But now that Yang has outlasted a number of more conventional and better-known rivals—and achieved surprisingly robust poll numbers and fundraising totals—his campaign has started to dream about what could happen if their candidate could transcend his novelty status. So when Yang’s top staff gathered at the end of December, his campaign chief, Nick Ryan, made clear that the strategy for the final weeks before voting starts would be to “present our guy as President Yang, Commander in Chief Yang.” How do you do that when Yang is the $1,000-a-month guy—not the bilateral-summit guy or the Situation Room guy? He’s the candidate who loves to crowd-surf, whose fans meme him into Obi-Wan Kenobi robes (“He is our only hope”), who wears his thick blue-and-red campaign scarf everywhere he goes. Can he convince voters he’s commander-in-chief material while continuing to indulge in the oddball routine to which he ascribes much of his success so far?
The president, however inadvertently, may be reminding the world of the reality of international relations.
A year and a half into Donald Trump’s presidency, Henry Kissinger set out a theory. “I think Trump may be one of those figures in history who appears from time to time to mark the end of an era and to force it to give up its old pretences,” he told the Financial Times. “It doesn’t necessarily mean that he knows this, or that he is considering any great alternative. It could just be an accident.”
A term has been coined to describe this notion: Ryan Evans of War on the Rocks calls them “Trumportunities.” It is the idea that, whether by accident or design, Trump creates chances to solve long-running international problems that a conventional leader would not. His bellicose isolationist agenda, for instance, might already be forcing Europe to confront its geopolitical weakness; China, its need for a lasting economic settlement with the U.S.; and countries throughout the Middle East, the limits of their power.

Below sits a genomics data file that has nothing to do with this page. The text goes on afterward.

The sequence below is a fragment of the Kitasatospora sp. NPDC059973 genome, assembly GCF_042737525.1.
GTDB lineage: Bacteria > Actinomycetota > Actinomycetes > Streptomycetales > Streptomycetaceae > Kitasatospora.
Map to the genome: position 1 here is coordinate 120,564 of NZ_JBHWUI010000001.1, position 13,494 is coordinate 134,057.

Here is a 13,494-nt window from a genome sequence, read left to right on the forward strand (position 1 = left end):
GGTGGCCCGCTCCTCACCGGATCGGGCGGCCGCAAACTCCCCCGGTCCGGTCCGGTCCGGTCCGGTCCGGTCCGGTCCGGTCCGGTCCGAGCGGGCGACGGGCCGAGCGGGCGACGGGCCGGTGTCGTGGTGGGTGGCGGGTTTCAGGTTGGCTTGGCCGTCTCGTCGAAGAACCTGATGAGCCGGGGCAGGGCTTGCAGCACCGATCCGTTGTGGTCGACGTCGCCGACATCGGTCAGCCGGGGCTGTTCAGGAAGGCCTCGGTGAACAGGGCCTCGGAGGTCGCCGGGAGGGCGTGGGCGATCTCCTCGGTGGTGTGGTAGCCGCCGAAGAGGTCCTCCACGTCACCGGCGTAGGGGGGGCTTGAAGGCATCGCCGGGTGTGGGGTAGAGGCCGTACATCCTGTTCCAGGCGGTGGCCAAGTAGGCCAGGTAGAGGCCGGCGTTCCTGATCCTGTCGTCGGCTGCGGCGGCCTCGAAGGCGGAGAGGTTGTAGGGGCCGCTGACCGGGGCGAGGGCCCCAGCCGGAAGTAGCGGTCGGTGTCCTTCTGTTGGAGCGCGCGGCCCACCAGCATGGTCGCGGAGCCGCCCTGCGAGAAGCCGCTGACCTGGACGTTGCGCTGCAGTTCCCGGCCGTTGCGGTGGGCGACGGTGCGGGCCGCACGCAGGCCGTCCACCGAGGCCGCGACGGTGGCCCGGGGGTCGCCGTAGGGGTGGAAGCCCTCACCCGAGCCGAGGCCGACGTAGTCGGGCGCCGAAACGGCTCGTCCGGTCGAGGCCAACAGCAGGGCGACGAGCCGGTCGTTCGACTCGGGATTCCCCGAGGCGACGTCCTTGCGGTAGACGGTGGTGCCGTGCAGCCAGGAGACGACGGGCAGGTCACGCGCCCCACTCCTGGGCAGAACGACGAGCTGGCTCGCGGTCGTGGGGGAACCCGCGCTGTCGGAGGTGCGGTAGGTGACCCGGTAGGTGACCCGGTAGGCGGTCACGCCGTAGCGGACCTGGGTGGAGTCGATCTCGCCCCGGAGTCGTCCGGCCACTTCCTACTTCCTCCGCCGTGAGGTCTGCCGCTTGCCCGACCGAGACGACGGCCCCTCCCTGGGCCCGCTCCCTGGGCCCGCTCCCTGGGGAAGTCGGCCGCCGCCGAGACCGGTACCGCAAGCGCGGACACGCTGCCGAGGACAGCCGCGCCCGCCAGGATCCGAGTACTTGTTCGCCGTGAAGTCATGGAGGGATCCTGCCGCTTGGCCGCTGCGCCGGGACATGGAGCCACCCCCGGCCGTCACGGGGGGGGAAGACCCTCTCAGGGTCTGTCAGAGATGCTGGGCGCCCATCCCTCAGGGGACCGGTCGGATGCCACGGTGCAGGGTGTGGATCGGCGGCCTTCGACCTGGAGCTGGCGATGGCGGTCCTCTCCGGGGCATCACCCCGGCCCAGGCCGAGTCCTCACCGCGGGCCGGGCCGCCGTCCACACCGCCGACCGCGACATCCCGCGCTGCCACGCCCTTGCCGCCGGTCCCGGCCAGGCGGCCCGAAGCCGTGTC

The new film starring Robert Downey Jr. as a doctor who talks to animals is transfixing at times, if only because it’s such a disaster.
Hollywood makes bad movies all the time. Sometimes they’re highly enjoyable pieces of schlock that divert your attention for 90 minutes before vanishing from memory. Sometimes they’re unwatchable slogs, similarly not worth remembering. Then there are the debacles of the release calendar: genuine catastrophes such as Dolittle, the likes of which are rarer than a talking dragonfly. The newest adaptation of Hugh Lofting’s whimsical 1920s stories about a doctor who can commune with animals stars Robert Downey Jr. and a boatload of CGI critters, and clearly no expense has been spared in bringing it to the big screen. But that doesn’t keep it from being one of the worst cinematic fiascos I’ve seen in years.
Successful marriages are defined not by improvement, but by avoiding decline.